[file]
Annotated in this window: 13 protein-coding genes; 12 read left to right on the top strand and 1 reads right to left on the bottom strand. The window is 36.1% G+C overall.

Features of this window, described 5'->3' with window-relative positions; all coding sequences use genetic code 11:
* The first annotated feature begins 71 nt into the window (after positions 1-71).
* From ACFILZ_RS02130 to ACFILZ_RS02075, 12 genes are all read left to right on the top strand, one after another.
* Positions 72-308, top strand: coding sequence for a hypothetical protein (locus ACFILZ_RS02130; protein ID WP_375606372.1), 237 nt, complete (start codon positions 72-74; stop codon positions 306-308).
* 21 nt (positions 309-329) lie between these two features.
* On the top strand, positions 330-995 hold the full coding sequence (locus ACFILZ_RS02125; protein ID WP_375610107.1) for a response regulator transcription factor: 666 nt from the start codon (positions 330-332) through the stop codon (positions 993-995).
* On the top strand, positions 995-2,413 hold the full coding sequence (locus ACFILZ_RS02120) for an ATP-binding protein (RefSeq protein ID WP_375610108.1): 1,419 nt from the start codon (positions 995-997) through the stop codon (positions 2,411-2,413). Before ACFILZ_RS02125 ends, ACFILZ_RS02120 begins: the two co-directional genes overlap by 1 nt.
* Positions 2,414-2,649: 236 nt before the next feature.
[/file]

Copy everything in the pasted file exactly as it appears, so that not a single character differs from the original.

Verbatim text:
Annotated in this window: 13 protein-coding genes; 12 read left to right on the top strand and 1 reads right to left on the bottom strand. The window is 36.1% G+C overall.

Features of this window, described 5'->3' with window-relative positions; all coding sequences use genetic code 11:
* The first annotated feature begins 71 nt into the window (after positions 1-71).
* From ACFILZ_RS02130 to ACFILZ_RS02075, 12 genes are all read left to right on the top strand, one after another.
* Positions 72-308, top strand: coding sequence for a hypothetical protein (locus ACFILZ_RS02130; protein ID WP_375606372.1), 237 nt, complete (start codon positions 72-74; stop codon positions 306-308).
* 21 nt (positions 309-329) lie between these two features.
* On the top strand, positions 330-995 hold the full coding sequence (locus ACFILZ_RS02125; protein ID WP_375610107.1) for a response regulator transcription factor: 666 nt from the start codon (positions 330-332) through the stop codon (positions 993-995).
* On the top strand, positions 995-2,413 hold the full coding sequence (locus ACFILZ_RS02120) for an ATP-binding protein (RefSeq protein ID WP_375610108.1): 1,419 nt from the start codon (positions 995-997) through the stop codon (positions 2,411-2,413). Before ACFILZ_RS02125 ends, ACFILZ_RS02120 begins: the two co-directional genes overlap by 1 nt.
* Positions 2,414-2,649: 236 nt before the next feature.